Dipa Karmakar is among the rising women representing India on the world map as she bagged the Gold at the Gymnastics World Cup. I got in touch with the pride of India for an exclusive interview, where Dipa spilled the beans on how she became what she is today and what can and should be done to make things better for all in the field of gymnastics.
Here are some questions she answered for us:
What inspired you to take up gymnastics in a country like India where there is practically no icon in this particular sport?
When you are in your formative years, you play a sport because it is fun and wanting to win is not the priority. Like most kids, I enjoyed the sport and played as often as possible. Similarly, the thinking behind choosing wasn’t based on where India stands in the grand scheme of things, rather it had to do with applying myself to a sport that seemed challenging but also something I felt I could enjoy learning.
Could you share some of the struggles you faced initially?
My chosen sport aside, I don’t think my early life struggles would be markedly different from other athletes in India. Whilst the situation is improving today, the one constant was the lack of infrastructure and this was magnified manifold owing to the lack of awareness around the sport of gymnastics.
We have heard about your temper. Tell us how did you channelise it to your benefit?
When you are very passionate about something, it could be at your workplace, sports or anywhere else, you will expect a lot out of yourself. The reason is that you love it a lot and in my case, it is focused on my sport. I have definitely worked along with Nandi Sir on this aspect, as out of control temper is unhealthy. Instead, I have learnt to channelise it more towards positive outcomes on the mat.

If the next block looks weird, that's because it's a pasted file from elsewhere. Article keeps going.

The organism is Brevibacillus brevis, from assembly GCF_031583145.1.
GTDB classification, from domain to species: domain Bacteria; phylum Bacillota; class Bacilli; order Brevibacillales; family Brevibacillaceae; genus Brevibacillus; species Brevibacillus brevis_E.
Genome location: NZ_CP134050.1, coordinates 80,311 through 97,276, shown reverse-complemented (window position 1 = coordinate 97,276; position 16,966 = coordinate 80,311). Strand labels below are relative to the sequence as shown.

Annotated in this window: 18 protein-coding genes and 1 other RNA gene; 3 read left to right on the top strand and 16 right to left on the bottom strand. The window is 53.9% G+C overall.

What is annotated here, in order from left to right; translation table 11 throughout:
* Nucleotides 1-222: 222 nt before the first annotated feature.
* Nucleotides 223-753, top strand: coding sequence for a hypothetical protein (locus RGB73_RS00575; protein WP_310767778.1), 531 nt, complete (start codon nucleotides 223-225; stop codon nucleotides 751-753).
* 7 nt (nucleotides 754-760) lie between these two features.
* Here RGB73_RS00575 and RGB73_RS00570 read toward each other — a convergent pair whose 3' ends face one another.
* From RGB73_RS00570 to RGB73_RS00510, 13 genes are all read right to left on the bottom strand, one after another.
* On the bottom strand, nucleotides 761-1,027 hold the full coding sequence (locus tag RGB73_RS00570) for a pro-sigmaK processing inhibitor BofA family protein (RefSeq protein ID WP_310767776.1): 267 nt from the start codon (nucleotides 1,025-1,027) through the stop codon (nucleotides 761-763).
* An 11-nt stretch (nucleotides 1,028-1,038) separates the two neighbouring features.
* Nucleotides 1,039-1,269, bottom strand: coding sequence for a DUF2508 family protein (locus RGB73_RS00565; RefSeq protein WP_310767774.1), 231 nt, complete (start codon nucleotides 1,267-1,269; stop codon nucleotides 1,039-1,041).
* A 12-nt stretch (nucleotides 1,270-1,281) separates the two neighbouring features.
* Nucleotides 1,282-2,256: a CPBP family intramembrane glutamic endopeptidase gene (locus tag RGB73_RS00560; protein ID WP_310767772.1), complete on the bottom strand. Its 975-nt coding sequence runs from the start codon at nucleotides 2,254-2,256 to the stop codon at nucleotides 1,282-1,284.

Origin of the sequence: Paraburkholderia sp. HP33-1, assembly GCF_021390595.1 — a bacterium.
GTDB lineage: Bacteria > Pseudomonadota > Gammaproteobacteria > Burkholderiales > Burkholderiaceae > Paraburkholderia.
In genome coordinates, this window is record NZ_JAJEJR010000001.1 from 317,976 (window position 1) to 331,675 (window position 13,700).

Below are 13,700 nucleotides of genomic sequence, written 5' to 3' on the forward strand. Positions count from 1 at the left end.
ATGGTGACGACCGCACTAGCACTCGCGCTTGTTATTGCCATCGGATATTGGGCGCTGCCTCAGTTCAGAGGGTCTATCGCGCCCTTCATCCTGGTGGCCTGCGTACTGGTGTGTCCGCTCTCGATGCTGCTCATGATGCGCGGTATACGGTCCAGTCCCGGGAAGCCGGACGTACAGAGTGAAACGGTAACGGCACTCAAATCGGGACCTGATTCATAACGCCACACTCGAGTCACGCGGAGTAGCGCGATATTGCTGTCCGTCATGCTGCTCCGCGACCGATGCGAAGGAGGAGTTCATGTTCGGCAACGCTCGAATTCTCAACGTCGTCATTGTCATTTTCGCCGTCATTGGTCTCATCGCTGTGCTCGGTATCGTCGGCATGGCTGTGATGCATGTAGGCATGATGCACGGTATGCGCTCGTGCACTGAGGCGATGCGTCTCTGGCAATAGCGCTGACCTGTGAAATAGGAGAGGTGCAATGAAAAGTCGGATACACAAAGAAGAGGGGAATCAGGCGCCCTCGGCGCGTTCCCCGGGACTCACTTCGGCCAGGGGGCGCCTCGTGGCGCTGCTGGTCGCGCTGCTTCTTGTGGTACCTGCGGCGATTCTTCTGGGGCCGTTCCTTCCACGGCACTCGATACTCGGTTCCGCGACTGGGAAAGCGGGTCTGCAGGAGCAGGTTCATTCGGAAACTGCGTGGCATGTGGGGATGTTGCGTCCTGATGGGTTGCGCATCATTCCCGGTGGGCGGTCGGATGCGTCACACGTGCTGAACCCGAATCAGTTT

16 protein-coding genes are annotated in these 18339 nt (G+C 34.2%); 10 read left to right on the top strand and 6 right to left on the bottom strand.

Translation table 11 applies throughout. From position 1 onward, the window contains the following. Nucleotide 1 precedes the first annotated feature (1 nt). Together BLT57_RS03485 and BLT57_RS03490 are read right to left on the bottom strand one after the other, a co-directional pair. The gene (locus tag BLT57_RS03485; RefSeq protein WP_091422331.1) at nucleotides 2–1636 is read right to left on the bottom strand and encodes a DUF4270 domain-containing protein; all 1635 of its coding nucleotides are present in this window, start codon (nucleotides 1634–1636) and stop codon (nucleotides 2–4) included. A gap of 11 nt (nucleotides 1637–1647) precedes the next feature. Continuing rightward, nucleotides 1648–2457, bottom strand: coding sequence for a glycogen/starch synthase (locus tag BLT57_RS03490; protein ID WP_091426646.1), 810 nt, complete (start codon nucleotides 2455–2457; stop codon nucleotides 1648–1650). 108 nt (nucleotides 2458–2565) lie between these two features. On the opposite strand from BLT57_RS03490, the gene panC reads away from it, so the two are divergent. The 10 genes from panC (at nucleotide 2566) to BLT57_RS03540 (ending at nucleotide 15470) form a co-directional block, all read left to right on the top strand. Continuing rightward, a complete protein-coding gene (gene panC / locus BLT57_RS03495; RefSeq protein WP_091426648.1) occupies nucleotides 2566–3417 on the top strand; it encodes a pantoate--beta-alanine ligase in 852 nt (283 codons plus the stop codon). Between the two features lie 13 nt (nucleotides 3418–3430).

When and how did your formal training start?
I began formal training when I was six years old. Contrary to what people think, it was actually Soma Nandi who was my first coach. After she got me going on the basics, Nandi Sir took over and both of them have been my biggest support ever since.
What are your future plans… 2020 Tokyo Olympics?
The focus right now is to do well in the Asian Games as, unlike for other sports, Gymnastics is a sport where Asian athletes have a pedigree as Chinese, Japanese and Korean athletes do well in the world championships and the Olympics. The competition will also act as a barometer at my own level, and it will also be the first step towards the big goal of Tokyo 2020.
What would you like to say to the youth of today for taking up the sport?
To the youth of today, I would request that they dedicate at least one hour to playing a sport. I think if more Indians play sports, there is bound to be a trickle-down effect on all sports, gymnastics included. I would also like to see more boys take up the sport as Gymnastics has unfairly been equated to a feminine sport. Few sports develop the body in an all-around manner like gymnastics and that is why, I feel it should be introduced in more schools as it is an amazing platform to get fit, enhance flexibility and develop explosive strength.
What do you do for fitness?
When I am preparing for my competition, it is usually intense training. My fitness regime includes a lot of strength training, flexibility, agility, static and dynamic movements, and certain exercises that are specific to gymnastics. In cardio, I sprint for 70-80 meters. To ensure that the muscles remain flexible and strong I do certain hamstring exercises. My post-training exercises include a lot of stretching and muscle massages. I also make sure that I have a balanced diet that is rich in all the macronutrients.
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